The poems were judged by a panel including:
Joanna Scanlan, actress and writer
Claire Murdoch, CEO, Central and North West London Mental Health Trust
Alexandra Warwick, Professor of English Literature at the University of Westminster
Melanie Scagliarini, international development worker, blogger and filmmaker
Gill Manly, jazz musician and performer
Our role was to design a way to present the poems – all 320 of them! – within the Map Room venue in City Hall in an engaging and interactive way.
It was an exciting but challenging prospect.
Of all the creative arts, poetry is perhaps the most personal, most revealing and most exposing. How could we design an exhibition of writing which is visually stimulating, and which manages to convey the intensely personal nature of the art form? The space itself was also a challenge – an awkward elliptical shape arranged around a central sculptural form. And of course, being a charitable event, the budget had to be kept to an absolute minimum.
The poems were submitted in various formats – some handwritten, some illustrated, others were set up in Word or other DTP applications, still more were typed directly into emails.
We retained the original formats of all the entries, so that the personality and character of the poems and poets were reflected. There is nothing quite like handwriting to personalise a piece of art, and many of the typeset pieces had been formatted in unique shapes and with very specific spacing and type orientation which we felt really helped to convey the emotional meaning of those poems.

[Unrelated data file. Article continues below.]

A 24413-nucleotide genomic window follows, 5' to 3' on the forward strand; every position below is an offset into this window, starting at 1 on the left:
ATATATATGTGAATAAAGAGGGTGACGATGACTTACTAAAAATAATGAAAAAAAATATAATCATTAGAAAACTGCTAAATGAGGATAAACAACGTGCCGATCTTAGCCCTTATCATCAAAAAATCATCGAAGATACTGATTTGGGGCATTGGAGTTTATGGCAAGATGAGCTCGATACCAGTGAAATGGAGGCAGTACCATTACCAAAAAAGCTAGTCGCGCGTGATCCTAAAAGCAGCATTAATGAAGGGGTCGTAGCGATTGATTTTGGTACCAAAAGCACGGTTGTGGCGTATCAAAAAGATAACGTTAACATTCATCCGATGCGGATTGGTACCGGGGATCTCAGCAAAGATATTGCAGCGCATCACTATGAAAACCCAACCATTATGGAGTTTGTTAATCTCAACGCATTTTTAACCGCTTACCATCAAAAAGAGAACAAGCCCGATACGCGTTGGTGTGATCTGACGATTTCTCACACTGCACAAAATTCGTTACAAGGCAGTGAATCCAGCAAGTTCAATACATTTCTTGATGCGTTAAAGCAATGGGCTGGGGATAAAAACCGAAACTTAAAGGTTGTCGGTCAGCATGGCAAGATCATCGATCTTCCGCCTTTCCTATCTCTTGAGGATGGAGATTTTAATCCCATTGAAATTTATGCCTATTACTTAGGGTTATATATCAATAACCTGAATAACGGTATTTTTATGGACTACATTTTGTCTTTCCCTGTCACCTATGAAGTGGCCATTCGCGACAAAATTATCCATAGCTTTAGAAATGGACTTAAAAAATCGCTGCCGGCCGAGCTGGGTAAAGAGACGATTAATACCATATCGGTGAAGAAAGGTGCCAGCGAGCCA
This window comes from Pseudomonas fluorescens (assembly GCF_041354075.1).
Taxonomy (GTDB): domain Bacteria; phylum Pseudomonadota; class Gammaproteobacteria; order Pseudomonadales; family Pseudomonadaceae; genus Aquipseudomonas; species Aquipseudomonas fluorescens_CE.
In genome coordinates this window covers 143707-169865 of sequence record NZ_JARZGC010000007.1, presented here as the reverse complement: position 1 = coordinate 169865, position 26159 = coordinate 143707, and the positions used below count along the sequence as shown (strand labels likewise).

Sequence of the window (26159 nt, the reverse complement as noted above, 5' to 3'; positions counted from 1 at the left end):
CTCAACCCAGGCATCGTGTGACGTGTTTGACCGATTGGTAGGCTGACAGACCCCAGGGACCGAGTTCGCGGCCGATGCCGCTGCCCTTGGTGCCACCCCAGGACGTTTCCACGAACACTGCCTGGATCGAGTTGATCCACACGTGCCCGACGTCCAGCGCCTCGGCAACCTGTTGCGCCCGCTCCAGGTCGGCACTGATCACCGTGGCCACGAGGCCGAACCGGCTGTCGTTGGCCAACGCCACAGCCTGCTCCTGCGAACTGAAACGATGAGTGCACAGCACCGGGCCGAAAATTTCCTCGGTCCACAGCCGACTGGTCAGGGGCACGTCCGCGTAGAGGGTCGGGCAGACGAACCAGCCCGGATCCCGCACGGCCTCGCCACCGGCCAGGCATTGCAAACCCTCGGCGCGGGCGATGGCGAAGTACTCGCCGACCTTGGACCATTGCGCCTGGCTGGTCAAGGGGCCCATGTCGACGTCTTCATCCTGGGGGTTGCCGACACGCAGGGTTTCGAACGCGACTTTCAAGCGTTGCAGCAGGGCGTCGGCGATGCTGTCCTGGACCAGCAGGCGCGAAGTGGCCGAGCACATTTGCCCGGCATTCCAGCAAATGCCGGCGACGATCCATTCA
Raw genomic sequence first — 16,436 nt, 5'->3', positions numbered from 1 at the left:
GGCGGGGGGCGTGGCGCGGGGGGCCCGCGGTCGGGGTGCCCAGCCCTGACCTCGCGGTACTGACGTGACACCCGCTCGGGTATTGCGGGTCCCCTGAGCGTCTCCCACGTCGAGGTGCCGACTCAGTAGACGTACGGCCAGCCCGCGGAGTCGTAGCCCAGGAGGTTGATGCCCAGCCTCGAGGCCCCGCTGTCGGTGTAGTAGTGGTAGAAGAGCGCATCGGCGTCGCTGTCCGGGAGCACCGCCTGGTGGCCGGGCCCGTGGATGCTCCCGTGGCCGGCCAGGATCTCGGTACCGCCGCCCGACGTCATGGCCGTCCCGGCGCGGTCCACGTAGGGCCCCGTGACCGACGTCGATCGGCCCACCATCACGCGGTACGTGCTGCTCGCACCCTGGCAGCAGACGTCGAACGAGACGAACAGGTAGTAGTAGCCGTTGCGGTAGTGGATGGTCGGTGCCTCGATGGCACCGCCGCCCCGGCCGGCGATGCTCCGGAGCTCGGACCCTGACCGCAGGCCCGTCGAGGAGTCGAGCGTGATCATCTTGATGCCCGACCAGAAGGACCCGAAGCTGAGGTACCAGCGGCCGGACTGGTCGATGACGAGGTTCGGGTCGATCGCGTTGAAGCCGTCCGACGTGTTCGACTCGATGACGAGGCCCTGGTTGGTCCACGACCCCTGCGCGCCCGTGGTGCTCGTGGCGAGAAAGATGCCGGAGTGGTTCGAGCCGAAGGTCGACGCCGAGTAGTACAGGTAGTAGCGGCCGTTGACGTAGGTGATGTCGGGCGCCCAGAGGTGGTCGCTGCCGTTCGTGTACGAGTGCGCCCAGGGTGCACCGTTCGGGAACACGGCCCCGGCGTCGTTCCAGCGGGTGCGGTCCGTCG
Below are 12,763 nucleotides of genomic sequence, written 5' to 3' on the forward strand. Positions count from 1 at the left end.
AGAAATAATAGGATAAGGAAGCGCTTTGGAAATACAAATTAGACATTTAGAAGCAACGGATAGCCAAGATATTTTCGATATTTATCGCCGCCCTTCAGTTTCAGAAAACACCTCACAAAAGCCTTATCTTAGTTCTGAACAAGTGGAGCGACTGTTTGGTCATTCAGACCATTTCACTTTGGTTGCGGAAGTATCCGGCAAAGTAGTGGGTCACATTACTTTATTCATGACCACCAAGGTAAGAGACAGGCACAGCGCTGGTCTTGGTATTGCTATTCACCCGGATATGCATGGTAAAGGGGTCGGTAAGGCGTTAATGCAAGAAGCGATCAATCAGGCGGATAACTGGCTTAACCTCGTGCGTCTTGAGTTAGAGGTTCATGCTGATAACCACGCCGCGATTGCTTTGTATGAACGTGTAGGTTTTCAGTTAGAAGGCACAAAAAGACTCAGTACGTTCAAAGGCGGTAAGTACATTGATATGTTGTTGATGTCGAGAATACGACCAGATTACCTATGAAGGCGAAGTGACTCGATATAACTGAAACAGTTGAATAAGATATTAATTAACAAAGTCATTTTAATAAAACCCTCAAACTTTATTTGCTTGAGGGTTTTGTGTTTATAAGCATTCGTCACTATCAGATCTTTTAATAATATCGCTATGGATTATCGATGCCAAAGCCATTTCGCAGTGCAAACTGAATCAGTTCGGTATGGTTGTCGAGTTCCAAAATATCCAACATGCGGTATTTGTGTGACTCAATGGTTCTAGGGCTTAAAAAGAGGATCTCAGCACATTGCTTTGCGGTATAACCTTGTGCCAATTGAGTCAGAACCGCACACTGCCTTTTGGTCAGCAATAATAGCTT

We laid out the poems against a vibrant and optimistic colour palette to balance the moving and at times harrowing nature of the content. They were then printed (by MX Display, working at cost…thanks guys) and mounted onto freestanding dufalyte boards.
The size of the type was also a key consideration for us. We varied the scale so that some poems were easily read from a distance, whereas others were printed smaller, inviting the reader to get closer and become immersed in the writing itself.
This enabled us to to create a visual rhythm across all the boards, and helped to ensure that several people would be able to read each board at any one time, and keep the flow of visitors moving through the display.
Following the event, the boards are now going to be displayed at University of Westminster’s flagship Regent Street Campus, at the Royal Society of Psyciatrists, and at the Central North West London NHS Foundation Trust. The Advocacy Project are exploring the possibility of securing funding to get the poems published in book form – watch this space!